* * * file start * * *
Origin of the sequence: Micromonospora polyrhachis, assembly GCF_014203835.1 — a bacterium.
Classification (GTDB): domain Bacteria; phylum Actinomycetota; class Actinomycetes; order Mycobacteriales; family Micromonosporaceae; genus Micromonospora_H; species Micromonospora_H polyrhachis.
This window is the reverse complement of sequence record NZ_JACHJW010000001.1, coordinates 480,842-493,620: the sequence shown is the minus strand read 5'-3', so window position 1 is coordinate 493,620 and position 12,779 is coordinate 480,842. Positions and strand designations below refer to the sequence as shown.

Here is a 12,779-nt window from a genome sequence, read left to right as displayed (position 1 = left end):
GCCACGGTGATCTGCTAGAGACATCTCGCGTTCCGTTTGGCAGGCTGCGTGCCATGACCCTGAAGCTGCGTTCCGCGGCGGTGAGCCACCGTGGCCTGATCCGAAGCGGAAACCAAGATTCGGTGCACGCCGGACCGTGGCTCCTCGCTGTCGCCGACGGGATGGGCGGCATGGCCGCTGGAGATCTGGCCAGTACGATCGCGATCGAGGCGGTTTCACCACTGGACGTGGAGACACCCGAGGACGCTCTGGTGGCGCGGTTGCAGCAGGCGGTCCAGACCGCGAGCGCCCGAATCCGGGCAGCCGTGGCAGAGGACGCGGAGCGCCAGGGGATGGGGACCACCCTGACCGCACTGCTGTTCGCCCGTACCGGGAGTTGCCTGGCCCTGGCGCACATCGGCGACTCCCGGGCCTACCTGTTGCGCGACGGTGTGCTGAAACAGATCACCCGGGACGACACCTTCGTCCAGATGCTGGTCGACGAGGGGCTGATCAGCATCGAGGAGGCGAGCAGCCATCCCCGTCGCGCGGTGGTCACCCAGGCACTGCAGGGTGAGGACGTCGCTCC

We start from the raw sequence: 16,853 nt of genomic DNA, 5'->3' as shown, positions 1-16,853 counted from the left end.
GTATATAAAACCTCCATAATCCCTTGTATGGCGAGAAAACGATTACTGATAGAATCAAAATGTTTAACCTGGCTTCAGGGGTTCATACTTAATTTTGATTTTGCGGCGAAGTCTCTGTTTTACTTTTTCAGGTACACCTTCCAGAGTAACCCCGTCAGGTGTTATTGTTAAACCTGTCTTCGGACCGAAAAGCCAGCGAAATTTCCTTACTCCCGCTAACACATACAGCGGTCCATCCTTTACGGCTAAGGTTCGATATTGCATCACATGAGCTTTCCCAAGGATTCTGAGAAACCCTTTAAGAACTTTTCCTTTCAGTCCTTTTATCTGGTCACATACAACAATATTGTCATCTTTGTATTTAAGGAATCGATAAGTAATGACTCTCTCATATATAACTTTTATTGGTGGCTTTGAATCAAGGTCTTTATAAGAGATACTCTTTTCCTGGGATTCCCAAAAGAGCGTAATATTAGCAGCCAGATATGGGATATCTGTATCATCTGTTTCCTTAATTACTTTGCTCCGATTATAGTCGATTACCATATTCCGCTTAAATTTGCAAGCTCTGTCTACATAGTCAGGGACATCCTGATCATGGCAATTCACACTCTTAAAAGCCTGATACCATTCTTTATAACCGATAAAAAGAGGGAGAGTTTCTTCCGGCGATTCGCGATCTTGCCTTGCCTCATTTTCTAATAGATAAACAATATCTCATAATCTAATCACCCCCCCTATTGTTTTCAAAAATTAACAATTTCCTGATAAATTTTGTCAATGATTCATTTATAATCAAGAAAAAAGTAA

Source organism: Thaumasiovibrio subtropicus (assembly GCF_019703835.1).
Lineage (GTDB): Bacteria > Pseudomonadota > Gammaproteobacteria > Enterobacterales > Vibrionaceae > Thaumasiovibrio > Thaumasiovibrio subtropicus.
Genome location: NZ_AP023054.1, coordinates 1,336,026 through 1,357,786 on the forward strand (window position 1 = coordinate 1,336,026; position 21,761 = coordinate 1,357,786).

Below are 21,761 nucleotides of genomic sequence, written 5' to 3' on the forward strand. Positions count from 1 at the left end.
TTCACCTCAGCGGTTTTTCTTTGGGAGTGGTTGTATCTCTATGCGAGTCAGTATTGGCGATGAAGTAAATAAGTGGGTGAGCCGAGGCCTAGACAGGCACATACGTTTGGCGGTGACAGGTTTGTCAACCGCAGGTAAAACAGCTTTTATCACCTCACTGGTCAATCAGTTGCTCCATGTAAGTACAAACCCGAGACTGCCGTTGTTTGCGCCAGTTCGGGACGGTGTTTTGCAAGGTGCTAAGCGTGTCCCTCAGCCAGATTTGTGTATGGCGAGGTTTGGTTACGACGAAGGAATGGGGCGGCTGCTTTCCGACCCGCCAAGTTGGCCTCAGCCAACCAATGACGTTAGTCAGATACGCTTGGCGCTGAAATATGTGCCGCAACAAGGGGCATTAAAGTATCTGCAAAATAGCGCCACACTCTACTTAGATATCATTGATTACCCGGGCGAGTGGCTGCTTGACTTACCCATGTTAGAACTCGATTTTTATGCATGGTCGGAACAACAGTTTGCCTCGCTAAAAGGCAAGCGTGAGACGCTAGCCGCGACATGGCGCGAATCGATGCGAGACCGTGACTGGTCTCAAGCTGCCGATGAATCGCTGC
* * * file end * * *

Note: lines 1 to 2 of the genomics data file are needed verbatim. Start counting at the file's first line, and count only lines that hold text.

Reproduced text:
Origin of the sequence: Micromonospora polyrhachis, assembly GCF_014203835.1 — a bacterium.
Classification (GTDB): domain Bacteria; phylum Actinomycetota; class Actinomycetes; order Mycobacteriales; family Micromonosporaceae; genus Micromonospora_H; species Micromonospora_H polyrhachis.